barring

[ bahr-ing ]
/ ˈbɑr ɪŋ /

preposition

excepting; except for: Barring accidents, I'll be there.

RELATED WORDS


Nearby words

  1. barrier beach,
  2. barrier cream,
  3. barrier island,
  4. barrier of ideas,
  5. barrier-nurse,
  6. barrington,
  7. barrio,
  8. barrios,
  9. barrios, justo rufino,
  10. barrister

Origin of barring

First recorded in 1475–85; bar1 + -ing2

bar

1
[ bahr ]
/ bɑr /

noun

verb (used with object), barred, bar·ring.

preposition

except; omitting; but: bar none.

Origin of bar

1
1175–1225; Middle English barre < Old French < Vulgar Latin *barra rod, of obscure, perhaps of pre-Latin orig.

Related formsbar·less, adjectivebar·ra·ble, adjectiveun·bar·ra·ble, adjective

Synonym study

6. Bar, barrier, barricade mean something put in the way of advance. Bar has the general meaning of hindrance or obstruction: a bar across the doorway. Barrier suggests an impediment to progress or a defensive obstruction (natural or artificial): a trade barrier; a mountain barrier; a road barrier. A barricade is especially a pile of articles hastily gathered or a rude earthwork for protection in street fighting: a barricade of wooden boxes.

Dictionary.com Unabridged Based on the Random House Unabridged Dictionary, © Random House, Inc. 2019

Examples from the Web for barring


British Dictionary definitions for barring

barring

/ (ˈbɑːrɪŋ) /

preposition

unless (something) occurs; except forbarring rain, the match will be held tomorrow

BAR

abbreviation for

Browning Automatic Rifle

Bar

/ (bɑː) /

noun the Bar

(in England and elsewhere) barristers collectively
US the legal profession collectively
be called to the Bar British to become a barrister
be called within the Bar British to be appointed as a Queen's Counsel

bar

1
/ (bɑː) /

noun

verb bars, barring or barred (tr)

preposition

except forthe best recital bar last night's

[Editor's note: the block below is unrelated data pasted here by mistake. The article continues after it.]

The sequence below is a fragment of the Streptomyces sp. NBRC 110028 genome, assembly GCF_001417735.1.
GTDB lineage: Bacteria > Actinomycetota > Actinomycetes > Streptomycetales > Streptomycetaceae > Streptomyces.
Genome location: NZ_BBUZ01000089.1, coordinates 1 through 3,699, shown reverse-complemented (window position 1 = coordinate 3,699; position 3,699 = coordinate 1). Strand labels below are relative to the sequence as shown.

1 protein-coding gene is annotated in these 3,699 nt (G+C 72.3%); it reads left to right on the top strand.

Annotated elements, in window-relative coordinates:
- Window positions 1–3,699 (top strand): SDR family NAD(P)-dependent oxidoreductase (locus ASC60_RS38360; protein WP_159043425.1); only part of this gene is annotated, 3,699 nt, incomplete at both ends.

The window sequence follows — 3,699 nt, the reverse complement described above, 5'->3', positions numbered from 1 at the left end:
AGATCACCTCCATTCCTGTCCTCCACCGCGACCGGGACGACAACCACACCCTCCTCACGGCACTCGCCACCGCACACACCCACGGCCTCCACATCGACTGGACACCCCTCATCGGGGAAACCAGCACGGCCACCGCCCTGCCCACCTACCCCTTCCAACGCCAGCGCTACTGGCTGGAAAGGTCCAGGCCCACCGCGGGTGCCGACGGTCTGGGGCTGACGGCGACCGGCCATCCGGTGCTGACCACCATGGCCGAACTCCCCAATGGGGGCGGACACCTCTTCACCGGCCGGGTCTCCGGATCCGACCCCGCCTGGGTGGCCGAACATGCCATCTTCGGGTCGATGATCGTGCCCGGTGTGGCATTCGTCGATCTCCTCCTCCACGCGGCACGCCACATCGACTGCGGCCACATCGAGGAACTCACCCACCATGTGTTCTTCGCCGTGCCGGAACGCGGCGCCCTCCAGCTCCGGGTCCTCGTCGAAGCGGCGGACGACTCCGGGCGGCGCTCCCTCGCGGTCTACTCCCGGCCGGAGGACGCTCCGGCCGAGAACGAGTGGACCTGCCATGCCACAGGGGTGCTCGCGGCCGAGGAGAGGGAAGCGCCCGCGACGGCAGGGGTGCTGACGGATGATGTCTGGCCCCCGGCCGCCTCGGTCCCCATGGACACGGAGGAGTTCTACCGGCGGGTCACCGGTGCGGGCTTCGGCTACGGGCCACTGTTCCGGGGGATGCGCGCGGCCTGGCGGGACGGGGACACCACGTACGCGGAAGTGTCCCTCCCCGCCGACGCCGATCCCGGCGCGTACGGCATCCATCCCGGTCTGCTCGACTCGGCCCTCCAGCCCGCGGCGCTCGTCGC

bar none without exception

Word Origin for bar

C12: from Old French barre, from Vulgar Latin barra (unattested) bar, rod, of unknown origin

bar

2
/ (bɑː) /

noun

a cgs unit of pressure equal to 10 6 dynes per square centimetre. 1 bar is equivalent to 10 5 newtons per square metre

Word Origin for bar

C20: from Greek baros weight

bar

3
/ (bɑː) Southwest English dialect /

noun

immunity from being caught or otherwise penalized in a game

interjection

a cry for such immunity

Word Origin for bar

variant of barley ²

Collins English Dictionary - Complete & Unabridged 2012 Digital Edition © William Collins Sons & Co. Ltd. 1979, 1986 © HarperCollins Publishers 1998, 2000, 2003, 2005, 2006, 2007, 2009, 2012

Word Origin and History for barring
Online Etymology Dictionary, © 2010 Douglas Harper

Medicine definitions for barring

bar

[ bär ]

n.

The international unit of pressure equal to 1 megadyne (106 dyne) per square centimeter or 0.987 atmosphere.
A metal segment of greater length than width which serves to connect two or more parts of a removable partial denture.
A segment of tissue or a tight cellular junction that serves to constrict the passage of fluid, usually urine.

The American Heritage® Stedman's Medical Dictionary Copyright © 2002, 2001, 1995 by Houghton Mifflin Company. Published by Houghton Mifflin Company.

Science definitions for barring

bar

[ bär ]

A unit used to measure atmospheric pressure. It is equal to a force of 100,000 newtons per square meter of surface area, or 0.987 atmosphere.
An elongated, offshore ridge of sand, gravel, or other unconsolidated sediment, formed by the action of waves or long-shore currents and submerged at least during high tide. Bars are especially common near the mouths of rivers or estuaries.
A ridgelike mound of sand, gravel or silt formed within a stream, along its banks, or at its mouth. Bars form where the stream's current slows down, causing sediment to be deposited.
The American Heritage® Science Dictionary Copyright © 2011. Published by Houghton Mifflin Harcourt Publishing Company. All rights reserved.

Idioms and Phrases with barring

bar

In addition to the idiom beginning with bar

  • bare bones
  • bare hands, with one's
  • bare necessities
  • bare one's soul
  • bare one's teeth
  • barge in
  • bar none

also see:

  • behind bars
  • no holds barred
The American Heritage® Idioms Dictionary Copyright © 2002, 2001, 1995 by Houghton Mifflin Harcourt Publishing Company. Published by Houghton Mifflin Harcourt Publishing Company.